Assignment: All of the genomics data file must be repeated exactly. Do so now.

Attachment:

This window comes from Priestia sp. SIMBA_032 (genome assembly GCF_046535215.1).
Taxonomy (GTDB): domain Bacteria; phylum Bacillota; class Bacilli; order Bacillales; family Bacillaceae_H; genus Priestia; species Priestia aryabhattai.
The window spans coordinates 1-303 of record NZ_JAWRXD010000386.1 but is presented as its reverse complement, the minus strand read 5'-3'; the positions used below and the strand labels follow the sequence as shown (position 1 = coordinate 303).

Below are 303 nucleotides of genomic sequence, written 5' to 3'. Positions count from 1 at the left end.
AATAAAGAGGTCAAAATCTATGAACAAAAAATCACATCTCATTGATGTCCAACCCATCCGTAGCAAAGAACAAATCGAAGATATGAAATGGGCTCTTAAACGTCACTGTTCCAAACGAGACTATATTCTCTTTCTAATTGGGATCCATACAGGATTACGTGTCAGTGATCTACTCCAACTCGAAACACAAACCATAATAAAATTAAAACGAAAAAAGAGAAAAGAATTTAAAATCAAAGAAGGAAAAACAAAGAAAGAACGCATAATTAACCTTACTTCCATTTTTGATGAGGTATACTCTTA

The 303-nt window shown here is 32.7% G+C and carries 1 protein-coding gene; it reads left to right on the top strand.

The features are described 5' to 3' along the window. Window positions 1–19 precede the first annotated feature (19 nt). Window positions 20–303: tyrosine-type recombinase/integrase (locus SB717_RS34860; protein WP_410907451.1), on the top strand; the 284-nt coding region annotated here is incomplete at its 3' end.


This window comes from Priestia sp. SIMBA_032 (genome assembly GCF_046535215.1).
Taxonomy (GTDB): domain Bacteria; phylum Bacillota; class Bacilli; order Bacillales; family Bacillaceae_H; genus Priestia; species Priestia aryabhattai.
The window spans coordinates 1-303 of record NZ_JAWRXD010000386.1 but is presented as its reverse complement, the minus strand read 5'-3'; the positions used below and the strand labels follow the sequence as shown (position 1 = coordinate 303).

Below are 303 nucleotides of genomic sequence, written 5' to 3'. Positions count from 1 at the left end.
AATAAAGAGGTCAAAATCTATGAACAAAAAATCACATCTCATTGATGTCCAACCCATCCGTAGCAAAGAACAAATCGAAGATATGAAATGGGCTCTTAAACGTCACTGTTCCAAACGAGACTATATTCTCTTTCTAATTGGGATCCATACAGGATTACGTGTCAGTGATCTACTCCAACTCGAAACACAAACCATAATAAAATTAAAACGAAAAAAGAGAAAAGAATTTAAAATCAAAGAAGGAAAAACAAAGAAAGAACGCATAATTAACCTTACTTCCATTTTTGATGAGGTATACTCTTA

The 303-nt window shown here is 32.7% G+C and carries 1 protein-coding gene; it reads left to right on the top strand.

The features are described 5' to 3' along the window. Window positions 1–19 precede the first annotated feature (19 nt). Window positions 20–303: tyrosine-type recombinase/integrase (locus SB717_RS34860; protein WP_410907451.1), on the top strand; the 284-nt coding region annotated here is incomplete at its 3' end.